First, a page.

Before we embark on a new series of Retro Roundups listing notable albums by solo artists and groups, here are some retro recommendations for purchase, and some have nothing to do with music:
Porky Pig 101: I hereby declare the following — Robert Clampett was a genius.
As someone who has spent his whole life in Montreal, my history with Warner Brothers cartoons — Looney Tunes and Merrie Melodies — began with the CBC's weekly presentation of the Bugs Bunny-Road Runner Hour, which featured the cartoons considered to be from the series' golden age — around 1947-8 to 1963, when directors like Friz Freleng, Chuck Jones, Robert McKimson and others reigned supreme with such characters as the two named above, plus Sylvester and Tweety, Pepe LePew, Wile E. Coyote, Speedy Gonzales and others.
On trips to New York City, thanks to WNEW Metromedia 5 (now a Fox channel), I discovered the pre-1948 Merrie Melodies, which Warner Brothers had sold, and which were controlled by some outfit called Associated Artists Productions (AAP). These cartoons included early Bugs Bunny and Elmer Fudd cartoons, and a lot of one-shot characters.
In the 1980s, Montrealers were blessed (or cursed) with the daily presentation of The Porky Pig Show, which featured 1930s and early 1940s cartoon featuring Porky. Some of these were more primitive than I was used to, but they were also very funny. In that way, we were blessed.
But we were also cursed with the presentation of the cartoons. From 1934 to 1943, Warner produced the music-driven Merrie Melodies in colour (first two-strip and then three-strip Technicolor), and the more character- driven Looney Tunes series in black and white.
The Porky Pig Show presented the Porky cartoons in washed out color, converted by a South Korean company. (since then, they have been recoloured to better effect.) And the opening and closing WB identifications were of the terrible late 1960s series of Warner cartoons, not the originals.
These cartoons, and many I've never seen, have been thankfully put together, as they were originally presented, in a 5-DVD set called Porky 101, and the 101 cartoons are in the original black and white, except for Porky's debut (I Haven't Got A Hat, a two-colour Merrie Melodie) and a special patriotic cartoon, Old Glory, another MM from 1939.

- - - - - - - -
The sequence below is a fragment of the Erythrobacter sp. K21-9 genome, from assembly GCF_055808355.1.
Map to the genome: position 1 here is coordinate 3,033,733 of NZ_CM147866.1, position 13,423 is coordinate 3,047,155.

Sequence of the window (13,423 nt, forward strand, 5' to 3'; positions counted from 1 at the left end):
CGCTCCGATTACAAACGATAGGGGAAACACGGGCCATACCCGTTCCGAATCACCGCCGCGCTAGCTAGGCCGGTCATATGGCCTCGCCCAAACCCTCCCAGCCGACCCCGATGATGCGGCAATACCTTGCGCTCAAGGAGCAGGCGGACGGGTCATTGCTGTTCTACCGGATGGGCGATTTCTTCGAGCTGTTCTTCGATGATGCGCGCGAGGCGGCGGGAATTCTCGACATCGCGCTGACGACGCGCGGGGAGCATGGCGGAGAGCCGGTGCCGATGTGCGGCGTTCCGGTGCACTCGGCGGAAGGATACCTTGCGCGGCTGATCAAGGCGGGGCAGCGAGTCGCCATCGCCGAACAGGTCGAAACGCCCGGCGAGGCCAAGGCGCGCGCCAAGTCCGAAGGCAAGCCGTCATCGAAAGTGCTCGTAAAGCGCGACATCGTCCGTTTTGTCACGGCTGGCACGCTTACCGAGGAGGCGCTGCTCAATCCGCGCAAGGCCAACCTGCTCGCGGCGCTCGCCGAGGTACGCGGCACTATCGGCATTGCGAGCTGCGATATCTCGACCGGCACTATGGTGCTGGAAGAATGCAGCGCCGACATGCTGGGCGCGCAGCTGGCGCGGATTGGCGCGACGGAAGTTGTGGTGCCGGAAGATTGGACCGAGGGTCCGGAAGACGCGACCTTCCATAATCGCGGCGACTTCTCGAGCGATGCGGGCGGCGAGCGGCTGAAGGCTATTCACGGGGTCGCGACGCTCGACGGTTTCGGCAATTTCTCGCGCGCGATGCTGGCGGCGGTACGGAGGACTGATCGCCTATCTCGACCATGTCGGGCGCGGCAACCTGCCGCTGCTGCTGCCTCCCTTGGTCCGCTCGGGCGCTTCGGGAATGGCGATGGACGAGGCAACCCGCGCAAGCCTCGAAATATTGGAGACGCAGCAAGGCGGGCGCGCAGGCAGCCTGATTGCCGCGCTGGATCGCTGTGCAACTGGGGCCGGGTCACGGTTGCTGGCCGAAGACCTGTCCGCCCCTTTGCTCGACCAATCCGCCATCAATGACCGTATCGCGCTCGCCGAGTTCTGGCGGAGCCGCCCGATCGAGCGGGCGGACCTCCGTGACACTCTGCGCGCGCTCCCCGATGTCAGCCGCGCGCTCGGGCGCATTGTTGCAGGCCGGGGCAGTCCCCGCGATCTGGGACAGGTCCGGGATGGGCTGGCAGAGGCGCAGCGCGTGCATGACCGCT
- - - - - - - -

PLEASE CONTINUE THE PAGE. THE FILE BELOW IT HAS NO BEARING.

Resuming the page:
Disc 1's cartoons, from 1935 to 1936, are mildly amusing, but are mostly vignettes. Also, Porky was voiced at this time by Joe Dougherty, an actor who had a real stutter and thus took up much time trying to control his voice.
The real fun starts on Disc 2, and continues from there, The first cartoon, Porky's Romance, the last with Dougherty, is both hilarious and a bit shocking. Porky's Duck Hunt, introducing Daffy Duck, was also the first time Porky was voiced by the very versatile Mel Blanc. Now everything was clicking, and perfection was achieved when Robert Clampett concentrated on the series.
The Porkys Clampett helmed were extremely out of the ordinary, and had a sense of the absurd, especially in a masterpiece like Porky in Wackyland, which has to be seen to be believed. Clampett also specialized in hilarious facial expressions, and helped prove that Warner cartoons were not really for children.
One example: Clampett's directing debut, Porky's Badtime Story, in which Porky and Gabby Goat have to get a good night's sleep to avoid being fired for tardiness. At one point, there's a slow leak from Porky's roof, and when the water hits the bed, Gabby has an extreme look of distress on his face.
Nothing is said, but it's clear as crystal Gabby thinks Porky peed in the bed.
Other directors tackled Porky during this period, but none as well as the teams of Clampett and Frank Tashlin, who directed perhaps the funniest Porky cartoon of all, Porky Pig's Feat, from 1943.
This period of cartoons is essential for anyone who appreciates classic animation, and Porky Pig 101 is a must buy (best to order it from Amazon.com). But there is one caveat — some of the cartoons have cringeworthy racial stereotypes. All Warner cartoon DVDs have a disclaimer denouncing the racism.
These Are The Voyages: There have been loads of Star Trek-related books — fiction and non-fiction. I haven't read that many, but one (or actually three) I'll recommend without hesitation is the three-volume series These Are the Voyages, chronicling in especially close detail what went on behind the scenes as each original series episode was being conceived from 1964 to 1969.
Author Marc Cushman interviewed many of the principles — creator Gene Roddenberry, associate producer Robert Justman, and many directors and actors. Cushman was also given access to memos that went between Roddenberry, his producers, Desilu and later Paramount, and the NBC television network. The book demonstrates that Star Trek was a worthy, and extremely stressful, endeavour.
Next time: Our introduction to the album series.